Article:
- The Media Line - https://themedialine.org -

Syrian Refugees Line Up for US Resettlement


Process Lengthy, Even As Foreign Interest Increases

AMMAN, JORDAN — In Al Zaatari refugee camp for Syrians, the scorching sun of the day competes with freezing night winds to make life a living hell.

Many here now hope to be among the first batch to travel to the United States after Washington agreed to accept 2,000 Syrian refugees for permanent settlement.

“Nobody in the camp wants to keep living on handouts of the UN and other countries. We need to have a future,” said Mohammad Nueimi, a graduate of aviation engineering from Syria, who wants to be among those selected to immigrate to the US.

“Going to the US will be like winning a lottery,” Nueimi told the Media Line, acknowledging his chances are slim. Families are the most likely candidates to board planes flying to the US sometime in 2014, he says.

Thousands have expressed interest in immigrating.
According to Andrew Harper, representative of the United Nations refugee agency (UNHCR), an increasing number of western countries are showing interest in Syrian refugees.

Last month, Germany announced it was going to accept 5,000 Syrian refugees for resettlement in its territories.

The United States is just the latest country to determine the number of refugees it is willing to accept.

"UNHCR is in talks with Jordan in order to determine which cases of Syrian families are most difficult to be included among the 2,000 refugees heading to the US,” Harper said.

Zaatari is home to more than 120,000 people, mostly women and children, making it the world's second largest refugee camp after Dadaab in Kenya.

The conflict in Syria has driven nearly 1 million Syrians out of their homes to Jordan and other neighboring countries, including Lebanon, Turkey and Egypt.

Refugees — among them doctors, engineers and experienced professionals — are lining up at the UN offices, according to Ahmed Hariri, member of the camp coordination committee.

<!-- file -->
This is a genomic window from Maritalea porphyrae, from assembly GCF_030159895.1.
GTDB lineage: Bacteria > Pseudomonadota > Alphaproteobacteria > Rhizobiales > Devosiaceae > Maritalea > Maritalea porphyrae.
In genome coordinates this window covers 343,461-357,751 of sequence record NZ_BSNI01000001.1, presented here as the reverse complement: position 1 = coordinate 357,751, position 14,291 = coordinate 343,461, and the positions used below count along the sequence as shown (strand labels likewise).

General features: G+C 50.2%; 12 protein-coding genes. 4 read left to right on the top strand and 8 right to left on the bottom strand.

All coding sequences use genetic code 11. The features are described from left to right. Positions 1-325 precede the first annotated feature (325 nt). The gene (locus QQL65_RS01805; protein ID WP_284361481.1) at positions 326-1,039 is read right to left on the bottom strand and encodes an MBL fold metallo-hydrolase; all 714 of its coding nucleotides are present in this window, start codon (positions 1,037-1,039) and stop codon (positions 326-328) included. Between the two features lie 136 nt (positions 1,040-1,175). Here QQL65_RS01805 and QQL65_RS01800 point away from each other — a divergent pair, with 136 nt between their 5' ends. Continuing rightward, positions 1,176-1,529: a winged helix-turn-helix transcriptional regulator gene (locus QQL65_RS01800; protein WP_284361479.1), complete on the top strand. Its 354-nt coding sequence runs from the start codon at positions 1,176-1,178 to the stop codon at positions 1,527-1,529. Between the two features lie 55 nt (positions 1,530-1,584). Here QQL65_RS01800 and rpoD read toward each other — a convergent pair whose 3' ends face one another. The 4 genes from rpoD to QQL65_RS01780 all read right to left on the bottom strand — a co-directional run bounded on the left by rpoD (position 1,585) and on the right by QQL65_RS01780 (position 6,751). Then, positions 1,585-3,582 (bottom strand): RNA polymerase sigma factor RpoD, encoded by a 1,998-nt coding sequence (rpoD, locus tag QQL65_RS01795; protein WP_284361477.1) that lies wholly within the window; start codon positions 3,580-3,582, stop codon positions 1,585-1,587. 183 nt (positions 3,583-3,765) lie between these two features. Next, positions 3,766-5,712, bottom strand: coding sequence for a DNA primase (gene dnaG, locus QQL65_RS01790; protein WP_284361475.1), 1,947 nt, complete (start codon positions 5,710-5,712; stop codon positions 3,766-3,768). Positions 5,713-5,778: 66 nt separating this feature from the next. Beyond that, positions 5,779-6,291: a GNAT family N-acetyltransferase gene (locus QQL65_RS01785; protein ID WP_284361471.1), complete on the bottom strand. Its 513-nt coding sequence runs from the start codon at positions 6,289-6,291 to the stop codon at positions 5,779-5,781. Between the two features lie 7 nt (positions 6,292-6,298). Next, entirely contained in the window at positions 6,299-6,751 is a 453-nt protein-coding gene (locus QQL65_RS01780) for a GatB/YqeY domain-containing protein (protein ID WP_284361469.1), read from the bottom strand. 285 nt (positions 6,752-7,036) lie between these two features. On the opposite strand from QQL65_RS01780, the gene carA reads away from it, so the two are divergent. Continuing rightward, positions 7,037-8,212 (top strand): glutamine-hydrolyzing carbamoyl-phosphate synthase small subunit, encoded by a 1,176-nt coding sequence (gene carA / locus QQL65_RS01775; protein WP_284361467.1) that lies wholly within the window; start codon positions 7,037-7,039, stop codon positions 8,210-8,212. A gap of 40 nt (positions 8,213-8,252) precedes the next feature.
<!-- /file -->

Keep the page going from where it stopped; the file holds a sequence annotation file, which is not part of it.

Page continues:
“Everybody wants to leave the camp, be it the US, Europe or anywhere in the world,” he told the Media Line.

The sprawling camp is described by UNHCR as a huge caravan park, with more than 17,000 vehicles providing shelter for the Syrians.

Hundreds of thousands of loaves of flat bread are given out each morning and several million liters of water are trucked. Thousands of latrines and showers have been constructed. But residents complain that the water is hardly enough for drinking and cooking, let alone
personal hygiene.

Refugees are supplied daily with fresh vegetables, bread, fruit, eggs, yogurt and powdered milk. Canned meat, lentils and beans, as well as rice, oil, tea, sugar, salt and other basics are distributed every week. Soap, toothbrushes and toothpaste, razors, washing powder and detergents are also handed out by camp authorities.

More than 270 Jordanian teachers, accompanied by 90 Syrian assistants, provide education at UNICEF-funded primary and secondary schools.

UN officials point out that 33 child-friendly spaces have been developed, and some 1,000 businesses line Zaatari's streets.

Jordanian officials from the ministry of interior, which is running the camp, are screening refugees to determine eligibility for resettlement.

“The process of sending Syrians to the United States is long and meticulous. It could take up to one year,” a Jordanian officer from the camp management told the Media Line. “We need to make all types of security, social and medical screening before recommending names to the US authorities.”

Some families in the camp have installed satellite dishes near their tents to keep an eye on what is happening in Syria. Other refugees have begun creating gardens outside their tents, growing shrubs and flowers. But a lack of water, blistering heat and strong winds discolors and dries the plants, just like the land supporting them.

During the long days, adults sit in front of their tents talking, while young men attend a small makeshift gym, playing chess, backgammon, basketball or football.

At the camp's entrance, a group of young refugees stare through the fence with blank gazes as they watch vehicles and their passengers pass on the highway outside. And there they wait.